In a series of experiments, it was found that the greater the ‘violation of the expected outcome’ the greater the humor feels. It also found that certain non-words, which are a combination of letter strings (like digifin, or artorts) but have no dictionary meaning, are the most consistent in their funniness rating.


Non-words with low entropy(the extent of them being unexpected) seem to offer more surprise, and therefore, get a higher humor rating.

Common errors when reading people
  • Ignoring context: Crossed arms don’t mean much if the room is cold or the chair they’re sitting in doesn’t have armrests. 
  • Not looking for clusters: It’s a consisten...
Trusting your instincts

Your first impressions are usually pretty accurate. But whether they are wrong or right, first impressions affect us in a big way and we are slow to change them.

You have to be willing to update them quite rapidly. 

Reading first impressions
  • Studies show that if someone seems extroverted, confident, religious or conscientious, they probably are.
  • We all pay more attention to pretty people, and so we tend to take the time to evaluate them.
  • If you want to know if someone is good at their job, watch them do it for 30-60 seconds. 
  • Funny people are smart: Effective humor production acts as an honest indicator of intelligence in humans.

one more idea

Take bold stands

Research shows humans prefer cockiness to expertise. We naturally assume confidence equates with skill.

So stop saying, "I think" or "I believe." Stop adding qualifiers to your spee...

Adjust your rate of speech
  • If your audience is likely to disagree, speak faster. It gives them less time to form their own counterarguments and you have a better chance of persuading them.
  • If your audience is likely to agree, speak slower. It gives them time to evaluate your arguments and factor in a few of their own thoughts.
Start with small "wins"

Gaining agreement has an enduring effect, even if only over the short term. So instead of jumping right to the end of your argument, start with statements or premises you know your audience will agree with. Build a foundation for further agreement.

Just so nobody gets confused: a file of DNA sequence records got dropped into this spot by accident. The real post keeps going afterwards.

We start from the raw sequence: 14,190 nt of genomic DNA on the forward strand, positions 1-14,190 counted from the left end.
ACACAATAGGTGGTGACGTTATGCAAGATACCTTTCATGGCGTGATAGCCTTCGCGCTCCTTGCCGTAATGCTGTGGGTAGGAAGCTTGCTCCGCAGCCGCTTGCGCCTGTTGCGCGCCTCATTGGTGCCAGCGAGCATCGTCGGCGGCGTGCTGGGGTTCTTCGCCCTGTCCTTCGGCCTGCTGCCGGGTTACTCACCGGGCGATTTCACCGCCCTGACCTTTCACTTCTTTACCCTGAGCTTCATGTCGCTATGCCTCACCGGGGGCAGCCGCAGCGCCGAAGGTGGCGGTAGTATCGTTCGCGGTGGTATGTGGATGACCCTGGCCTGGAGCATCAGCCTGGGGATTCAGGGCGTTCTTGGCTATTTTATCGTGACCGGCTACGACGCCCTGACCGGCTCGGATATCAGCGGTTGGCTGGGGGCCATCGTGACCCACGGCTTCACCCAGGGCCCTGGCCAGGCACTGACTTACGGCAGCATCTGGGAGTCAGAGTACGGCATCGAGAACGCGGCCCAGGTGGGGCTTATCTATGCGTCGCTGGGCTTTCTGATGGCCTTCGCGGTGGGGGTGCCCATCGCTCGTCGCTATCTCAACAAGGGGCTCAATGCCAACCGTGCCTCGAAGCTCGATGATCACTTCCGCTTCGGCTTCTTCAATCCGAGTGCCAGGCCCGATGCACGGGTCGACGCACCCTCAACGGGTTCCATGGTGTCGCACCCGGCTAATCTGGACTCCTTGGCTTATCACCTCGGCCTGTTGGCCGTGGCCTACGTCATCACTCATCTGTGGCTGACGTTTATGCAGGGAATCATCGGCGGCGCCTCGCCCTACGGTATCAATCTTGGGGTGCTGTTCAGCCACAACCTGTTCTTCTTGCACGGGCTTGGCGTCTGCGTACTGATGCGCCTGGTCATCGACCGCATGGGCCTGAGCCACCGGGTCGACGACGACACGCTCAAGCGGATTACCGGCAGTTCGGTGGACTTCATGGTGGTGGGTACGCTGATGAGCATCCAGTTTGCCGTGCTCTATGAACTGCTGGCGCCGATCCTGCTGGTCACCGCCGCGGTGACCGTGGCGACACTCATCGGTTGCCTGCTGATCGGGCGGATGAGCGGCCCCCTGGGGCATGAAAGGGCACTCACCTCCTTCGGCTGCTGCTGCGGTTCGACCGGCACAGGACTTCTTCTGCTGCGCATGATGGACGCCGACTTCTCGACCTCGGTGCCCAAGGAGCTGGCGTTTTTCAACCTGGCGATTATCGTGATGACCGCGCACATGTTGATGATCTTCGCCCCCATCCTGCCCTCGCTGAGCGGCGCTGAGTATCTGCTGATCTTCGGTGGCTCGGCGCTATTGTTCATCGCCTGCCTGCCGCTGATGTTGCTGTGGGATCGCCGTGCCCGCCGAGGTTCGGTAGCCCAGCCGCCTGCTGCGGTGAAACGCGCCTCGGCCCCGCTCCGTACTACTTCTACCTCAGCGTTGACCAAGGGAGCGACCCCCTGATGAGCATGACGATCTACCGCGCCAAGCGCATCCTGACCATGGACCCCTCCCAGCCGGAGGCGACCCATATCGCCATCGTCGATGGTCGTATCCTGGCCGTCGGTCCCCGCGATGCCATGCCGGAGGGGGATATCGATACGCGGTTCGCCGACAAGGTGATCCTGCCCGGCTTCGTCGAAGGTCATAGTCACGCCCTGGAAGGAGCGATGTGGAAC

6 more ideas

Talking about dreams

People are compelled to talk about dreams. It is a natural impulse because dreams are emotional, affect moods, feel profound. 

What is unusual is that we live in a cultu...

How to remember your dreams
Believe your dreams have value and tell yourself before bed you want to remember them. 

Keep a dream journal. Get into a habit, set things up the night before to reinforce your goal. 

Lucid dreaming

In lucid dreams, you become aware you’re dreaming. You can take control of the plot. They can be anything from a brief moment where you’re in a nightmare and tell yourself: “this is a dream” and wake up. 

4 more ideas

Why people swear

Swearing is used to signify a number of emotions, (e.g. anger, frustration, joy, surprise). It can be used to achieve a specific reaction from others. It can also be a useful substitute ...

Swearing: a universal constant

Swearing is not just for the uneducated or people of a lower socio-economic class -  it knows no social boundaries in its expression.

Personality research suggests that people who swear more, score higher on traits such as extraversion, dominance, hostility and Type A personalities.

Losing your fitness
Losing your fitness

One of the hot training topics these days is how quickly you lose fitness when your workouts are reduced. 

But you could also lose fitness faster because of what's going on in your he...

Mental fatigue

A paper published in 2009 called "Mental fatigue impairs physical performance in humans" showed that if the people do something that causes mental fatigue (computer games in this case) and then exercises, the perception of effort during physical exercise seems much higher than if there was less or no mental fatigue. Those who suffer from mental fatigue are likely to quit 15 percent earlier during training.

Performance changes

Professional athletes do not suffer to the same extend amateurs do.

Elite athletes require a bigger dose of mental fatigue before their performance suffers, perhaps because they build up a functional immunity to mental fatigue. But when it happens, a possible solution could be to taper of mentally before competitions or perhaps special brain endurance training.